Fincher v. Century Surety Company

Filing 29

MEMORANDUM AND ORDER re: 19 MOTION for Partial Summary Judgment filed by Defendant Century Surety Company motion is GRANTED. Signed by District Judge John A. Ross on 8/8/14. (LGK)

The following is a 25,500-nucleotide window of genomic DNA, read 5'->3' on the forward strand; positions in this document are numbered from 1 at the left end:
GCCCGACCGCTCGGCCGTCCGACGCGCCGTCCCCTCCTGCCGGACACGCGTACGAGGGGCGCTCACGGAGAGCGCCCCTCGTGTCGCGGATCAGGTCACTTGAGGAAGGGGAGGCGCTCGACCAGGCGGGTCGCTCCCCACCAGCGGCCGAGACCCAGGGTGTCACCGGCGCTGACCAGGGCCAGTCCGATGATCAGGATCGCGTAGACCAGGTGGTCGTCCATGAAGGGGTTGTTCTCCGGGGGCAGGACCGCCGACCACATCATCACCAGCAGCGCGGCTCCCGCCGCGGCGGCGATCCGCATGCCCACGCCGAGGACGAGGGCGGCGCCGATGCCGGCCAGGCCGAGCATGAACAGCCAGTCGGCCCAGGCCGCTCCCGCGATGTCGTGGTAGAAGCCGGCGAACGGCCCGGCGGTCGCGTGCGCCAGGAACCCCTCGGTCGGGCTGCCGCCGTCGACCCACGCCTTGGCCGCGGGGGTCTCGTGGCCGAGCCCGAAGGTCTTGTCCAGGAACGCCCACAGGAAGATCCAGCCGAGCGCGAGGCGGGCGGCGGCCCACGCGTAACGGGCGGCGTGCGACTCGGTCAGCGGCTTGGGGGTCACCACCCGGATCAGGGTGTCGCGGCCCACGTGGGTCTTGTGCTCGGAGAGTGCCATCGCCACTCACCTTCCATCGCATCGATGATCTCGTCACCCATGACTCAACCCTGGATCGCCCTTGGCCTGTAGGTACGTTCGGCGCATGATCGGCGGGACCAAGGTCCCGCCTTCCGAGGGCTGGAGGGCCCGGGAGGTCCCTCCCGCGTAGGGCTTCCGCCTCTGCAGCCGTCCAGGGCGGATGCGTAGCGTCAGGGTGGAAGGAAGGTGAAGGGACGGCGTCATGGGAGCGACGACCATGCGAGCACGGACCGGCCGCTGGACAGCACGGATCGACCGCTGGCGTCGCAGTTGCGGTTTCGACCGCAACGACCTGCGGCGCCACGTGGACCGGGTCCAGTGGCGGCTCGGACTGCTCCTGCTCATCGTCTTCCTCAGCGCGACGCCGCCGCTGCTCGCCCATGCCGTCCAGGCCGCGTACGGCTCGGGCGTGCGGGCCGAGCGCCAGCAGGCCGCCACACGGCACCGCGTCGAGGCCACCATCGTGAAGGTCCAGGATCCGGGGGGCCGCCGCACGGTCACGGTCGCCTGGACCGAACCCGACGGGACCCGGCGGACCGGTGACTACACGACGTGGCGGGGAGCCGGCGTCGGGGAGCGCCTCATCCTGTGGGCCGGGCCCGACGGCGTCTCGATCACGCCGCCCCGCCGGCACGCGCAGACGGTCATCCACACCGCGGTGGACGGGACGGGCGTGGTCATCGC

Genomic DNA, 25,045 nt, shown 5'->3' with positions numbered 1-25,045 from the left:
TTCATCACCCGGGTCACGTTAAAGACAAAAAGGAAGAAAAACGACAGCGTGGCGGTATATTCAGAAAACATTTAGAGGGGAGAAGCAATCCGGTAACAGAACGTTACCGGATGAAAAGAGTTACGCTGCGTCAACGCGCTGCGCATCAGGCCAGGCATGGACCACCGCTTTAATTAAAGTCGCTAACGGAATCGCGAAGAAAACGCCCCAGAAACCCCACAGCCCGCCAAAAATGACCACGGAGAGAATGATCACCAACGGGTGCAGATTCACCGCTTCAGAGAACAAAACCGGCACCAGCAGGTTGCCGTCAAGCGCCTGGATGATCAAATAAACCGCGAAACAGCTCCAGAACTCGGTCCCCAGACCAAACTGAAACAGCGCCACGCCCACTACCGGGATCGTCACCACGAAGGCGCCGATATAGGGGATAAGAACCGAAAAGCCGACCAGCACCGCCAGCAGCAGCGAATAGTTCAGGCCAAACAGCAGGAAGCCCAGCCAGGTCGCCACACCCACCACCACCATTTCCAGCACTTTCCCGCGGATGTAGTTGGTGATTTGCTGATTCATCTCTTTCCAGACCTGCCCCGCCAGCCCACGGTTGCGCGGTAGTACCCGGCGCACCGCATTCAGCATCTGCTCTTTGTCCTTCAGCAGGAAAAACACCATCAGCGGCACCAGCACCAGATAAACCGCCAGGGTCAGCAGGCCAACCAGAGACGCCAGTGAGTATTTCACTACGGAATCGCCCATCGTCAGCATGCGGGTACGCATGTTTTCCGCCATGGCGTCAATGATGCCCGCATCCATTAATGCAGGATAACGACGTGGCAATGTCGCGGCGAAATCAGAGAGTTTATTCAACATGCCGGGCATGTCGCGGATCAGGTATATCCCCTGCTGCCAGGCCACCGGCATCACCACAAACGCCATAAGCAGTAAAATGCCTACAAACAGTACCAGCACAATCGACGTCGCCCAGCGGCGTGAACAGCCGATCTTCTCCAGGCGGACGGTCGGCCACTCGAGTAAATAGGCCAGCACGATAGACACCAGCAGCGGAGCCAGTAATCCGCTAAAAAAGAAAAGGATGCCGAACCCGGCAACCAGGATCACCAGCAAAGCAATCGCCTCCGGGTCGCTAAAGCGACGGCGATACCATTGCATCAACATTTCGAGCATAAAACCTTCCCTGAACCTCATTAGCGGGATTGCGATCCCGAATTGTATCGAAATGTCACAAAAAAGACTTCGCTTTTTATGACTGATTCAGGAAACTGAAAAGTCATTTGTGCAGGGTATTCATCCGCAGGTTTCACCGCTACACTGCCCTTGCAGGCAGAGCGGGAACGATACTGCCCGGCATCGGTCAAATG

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UNITED STATES DISTRICT COURT EASTERN DISTRICT OF MISSOURI EASTERN DIVISION ) ) ) ) ) ) ) ) ) ) MICKEY FINCHER, Plaintiff, v. CENTURY SURETY COMPANY, Defendant. No. 4:13-CV-1783 JAR MEMORANDUM AND ORDER This matter is before the court on Defendant Century Surety’s Motion for Partial Summary Judgment (ECF No. 19). In the Motion, Defendant Century Surety Company asserts that it is entitled to summary judgment on Plaintiff Mickey Fincher’s lost profits claim. This matter is fully briefed and ready for disposition. BACKGROUND Plaintiff Mickey Fincher (“Fincher”) brought this action against Defendant Century Surety Company (“Defendant”) for underinsured motorist benefits based upon a motor vehicle accident that occurred on May 21, 2011. (Defendant Century Surety’s Statement of Uncontroverted Material Facts in Support of Its Motion for Partial Summary Judgment (“DSUMF”), ECF No. 20-1, ¶1). On May 21, 2011, Fincher was a passenger in a vehicle being driven by his wife when they were rear-ended by a vehicle being driven by Mr. Dennis Brand. (ECF No. 20 at 1). Fincher settled his claim against Mr. Brand for the policy limits of $100,000 and thereafter sought underinsured motorist proceeds from Defendant under the policy of insurance that applied to the vehicle he was riding in at the time of the collision. (Id.) Fincher began working as an operator and mechanic at American Can in March 1968. (DSUMF, ¶2). After retiring from American Can in 1996, Fincher began rehabbing houses with his son, Lenny. (DSUMF, ¶3). At some time thereafter, Fincher obtained a license from the State of Missouri, and he began selling used cars under the name MLS Auto Sales, LLC (“MLS”). (DSUMF, ¶4). Fincher did not have any prior experience with cars, but stated that he always loved cars and wanted to try to buy and sell them for a living. (DSUMF, ¶5). In 2008, Fincher earned $22,602 in taxable income from MLS. (DSUMF, ¶6). In 2009, MLS reported a net loss for the taxable year in the amount of $22,944.00. (DSUMF, ¶7). In 2010, MLS reported a net loss in the amount of $53,844.00. (DSUMF, ¶8). In 2011, Fincher earned $19,599 in taxable income from MLS. (DSUMF, ¶9). In 2012, MLS reported a net loss of $643.00. (DSUMF, ¶10). Prior to the motor vehicle accident, Fincher worked 9:00 a.m. to 5:00 p.m. five days a week at MLS selling cars. (DSUMF, ¶11). After the accident, Fincher alleges that he began to experience memory problems that caused him embarrassment in front of customers and consequently he stopped his selling cars himself. (DSUMF, ¶12). After he stopped selling cars, Fincher taught his son, Kenny, the business, and Kenny took over day-to-day operations of MLS. (DSUMF, ¶13). Eventually, however, Fincher decided to shut down MLS, and Fincher and his wife are in the process of liquidating MLS and selling their remaining vehicle inventory at auction. (DSUMF, ¶14). SUMMARY JUDGMENT STANDARD The Court may grant a motion for summary judgment if “the pleadings, depositions, answers to interrogatories, and admissions on file, together with the affidavits, if any, show that there is no genuine issue as to any material fact and that the moving party is entitled to judgment -2- as a matter of law.” Fed. R. Civ. P. 56(c); Celotex Corp. v. Citrate, 477 U.S. 317, 322 (1986); Torgerson v. City of Rochester, 643 F.3d 1031, 1042 (8th Cir. 2011). The substantive law determines which facts are critical and which are irrelevant. Anderson v. Liberty Lobby, Inc., 477 U.S. 242, 248 (1986). Only disputes over facts that might affect the outcome will properly preclude summary judgment. Id. Summary judgment is not proper if the evidence is such that a reasonable jury could return a verdict for the nonmoving party. Id. A moving party always bears the burden of informing the Court of the basis of its motion. Celotex Corp., 477 U.S. at 323. Once the moving party discharges this burden, the nonmoving party must set forth specific facts demonstrating that there is a dispute as to a genuine issue of material fact, not the “mere existence of some alleged factual dispute.” Fed. R. Civ. P. 56(e); Anderson, 477 U.S. at 248. The nonmoving party may not rest upon mere allegations or denials of his pleading. Anderson, 477 U.S. at 258. In passing on a motion for summary judgment, the Court must view the facts in the light most favorable to the nonmoving party, and all justifiable inferences are to be drawn in his favor. Celotex Corp., 477 U.S. at 331. The Court’s function is not to weigh the evidence but to determine whether there is a genuine issue for trial. Anderson, 477 U.S. at 249. “‘Credibility determinations, the weighing of the evidence, and the drawing of legitimate inferences from the facts are jury functions, not those of a judge.’” Torgerson, 643 F.3d at 1042 (quoting Reeves v. Sanderson Plumbing Prods., Inc., 530 U.S. 133, 150, 120 S. Ct. 2097, 147 L. Ed. 2d 105 (2000)). DISCUSSION In addition to medical expenses in excess of $50,000, Fincher claims to have sustained other damages in excess of $600,000. (Petition for Payment of Benefits Pursuant to UnderInsured Motorist Insurance Policy (“Petition”), ECF No. 6, at ¶5). Fincher’s discovery responses -3- indicate that some of those other damages are from lost business income and profits. (ECF No. 20 at 5). In the Motion for Partial Summary Judgment, Defendant argues that Fincher’s tax returns for the years leading up to and following the car accident do not establish a reliable pattern of profits that can substantiate any claim for lost profits. (ECF No. 20 at 5). Defendant asserts that a fact finder cannot make a rational estimate as to Fincher’s lost profits based upon the record in this case. (ECF No. 20 at 6). As shown above, between 2008 and 2012, Fincher’s business, MLS, made a profit twice and it operated at a loss three times. (ECF No. 20 at 6; DSUMF, ¶¶610). While admitting that there can be a credible explanation for uneven earnings, Defendant asserts that, based upon this evidence, there can be no consistent pattern or trajectory which would allow a trier of fact to enter judgment in Fincher’s favor for lost business profits, particularly in the absence of any expert testimony on behalf of Fincher. (ECF No. 20 at 6-7; ECF No. 27 at 3). In response, Fincher maintains that issues of fact exist that preclude entry of summary judgment in favor of Defendant on Fincher’s lost profits claim. Fincher notes that MLS was in the business of vehicle sales and real estate sales and investments. (ECF No. 26-1; ECF No. 25 at 2). Fincher’s spouse, Sherry Fincher, had primary responsibility with regard to the real estate sales and investments portion of MLS and Fincher had primary responsibility for the auto sales business interests of MLS. (ECF No. 25 at 2). Fincher claims that the revenue and expenses of MLS were allocated appropriately in order to reduce the tax liability for MLS, Fincher, and his spouse. (ECF No. 25 at 2). Fincher cites Joe Garavelli's Rest., Inc. v. Colonial Square Associates, L.P., 21 S.W.3d 149 (Mo. Ct. App. 2000) as support for this proposition. In that case, the defendant appealed an award for lost profits after a jury trial where the income tax -4- returns for the period showed a loss for tax purposes. Id. at 153. Plaintiff Garavelli’s accountant explained the loss “by showing that accelerated depreciation and amortization deductions had been allowed for tax purposes, but were not cash items and were not appropriate on an operating statement.” Id. at 153. The Missouri Court of Appeals determined that the evidence was sufficient to affirm a lost profits award, particularly because the witness explained the basis for the tax loss and was subject to cross-examination. Id. Fincher claims that he will testify at trial that his brain injury caused him to make poor business decisions, such as the purchase of an expensive gazebo and putting in a petting zoo, which increased the expenses of the business but did not increase business traffic to the auto sales lot. (ECF No. 25 at 2-3). “For an award of lost profits damages, a party must produce evidence that provides an adequate basis for estimating the lost profits with reasonable certainty.” Ameristar Jet Charter, Inc. v. Dodson Int'l Parts, Inc., 155 S.W.3d 50, 54 (Mo. 2005)(citing Meridian Enters. Corp. v. KCBS, Inc., 910 S.W.2d 329, 331 (Mo. Ct. App. 1995)). “Loss of profits refers to the amount of net profits a plaintiff would have realized if its clients had not been lost as a result of a defendant's actions.” Id. “While an estimate of prospective or anticipated profits must rest upon more than mere speculation, ‘[u]ncertainty as to the amount of profits that would have been made does not prevent a recovery.’” Ameristar Jet Charter, Inc., 155 S.W.3d at 54-55 (citing Gasser v. John Knox Village, 761 S.W.2d 728, 734 (Mo. Ct. App. 1988)). “The claimant must establish the fact of damages with reasonable certainty, but it is not always possible to establish the amount of damages with the same degree of certainty.” Ameristar Jet Charter, Inc., 155 S.W.3d at 55. The Missouri Supreme Court cited Ranch Hand Foods, Inc. v. Polar Pak Foods, Inc., 690 S.W.2d 437, 444–45 (Mo. Ct. App. 1985) as follows: In some cases, the evidence weighed in common experience demonstrates that a substantial pecuniary loss has occurred, but at the same time it is apparent that the -5- loss is of a character which defies exact proof. In that situation, it is reasonable to require a lesser degree of certainty as to the amount of loss, leaving a greater degree of discretion to the court or jury. This principle is applicable in the case of proof of lost profits. Ameristar Jet Charter, Inc. v. Dodson Int'l Parts, Inc., 155 S.W.3d 50, 55 (Mo. 2005). The Court finds that, based upon the totality of the evidence, Fincher has not provided evidence that MLS experienced lost profits to a reasonable degree of certainty such that he should be permitted to present this claim for lost profits to the jury. Based upon the undisputed evidence, Fincher has made a profit on only two occasions in the last five years, and one of those times occurred the year that Fincher was injured. Fincher attempted to explain his reported losses for MLS by stating that he allocated its revenue and expenses to reduce its tax liability. Fincher, however, has failed to provide any documentation or evidence to show exactly how the allocation of revenues and expenses points to MLS’ profitability and supports his claim for lost profits. (ECF No. 27 at 4). Fincher’s affidavit (ECF No. 26-1) provides only self-serving statements that do not even begin, in any concrete way, to support his claim of loss profits for the car sales side of MLS. Fincher provides only conjecture and conclusory statements to support his claim. Further, at his deposition, Fincher stated that he was not familiar with his tax returns and unable to explain how those calculations were made. (ECF No. 27 at 3; see ECF No. 20-3 (Fincher testified “That’s the reason I get a tax lady, you know. They’ve got ways of doing it, you know. I don’t want to say one way or the other.”)). Because Fincher has been entirely unable to explain his tax records, the Court will not allow him to make those arguments now (and at trial) to the prejudice of Defendant. Furthermore, Fincher’s case is clearly distinguishable from Joe Garavelli's Rest., Inc. v. Colonial Square Associates, L.P., 21 S.W.3d 149 (Mo. Ct. App. 2000) because Garavelli’s had a longer and more reliable history of profits, and Garavelli’s employed its accountant to testify on its behalf. See Joe Garavelli's Rest., Inc., -6- 21 S.W.3d at 153. Fincher has neither a long history of profits, nor does he have anyone (including himself) who can explain his lost profits analysis based upon his tax returns. With Fincher unable to explain his tax returns and without an expert or professional testimony to interpret those tax returns, the Court is unable to find any competent evidence to support his claim that MLS operated at a loss in order to avoid tax liability. Likewise, although Fincher attempted to explain at his deposition that he reported a loss because he spent funds developing his inventory and on foolish business decisions (ECF No. 203 at 18-20), there is no evidence before the Court that these business decisions were related to his alleged brain injury. Rather, Fincher, in his own testimony, stated that he built the gazebo and the petting zoo in an effort to bring people into the car lot. Although these decisions proved to be unprofitable, there is no evidence that these decisions were based upon any faulty logic or that they were the result of any injury. Fincher has no expert testimony to support his claim that he made these poor business decisions as a result of his brain injury, and Fincher’s belief is pure conjecture. Based upon his tax returns and business practices, the Court believes that Fincher has not provided evidence of profits to a reasonable degree of certainty such that he should be permitted to present his claims for lost profits. Not only has Fincher not demonstrated the fact that he suffered lost profits, but Fincher has not provided any competent and reliable evidence to support a finding that MLS experienced lost profits as a result of his brain injury. Fincher has shown that MLS was profitable for only two years (one of which was the year he was injured) and has presented only conjectural evidence that MLS’s supposed loss was the result of efforts to reduce tax liability. Therefore, the Court grants Defendant’s Motion for Summary Judgment and will not allow Fincher to present evidence of lost profits to the jury. -7- Accordingly, IT IS HEREBY ORDERED that Defendant Century Surety’s Motion for Partial Summary Judgment [19] is GRANTED. Dated this 8th day of August, 2014. _________________________________ JOHN A. ROSS UNITED STATES DISTRICT JUDGE -8-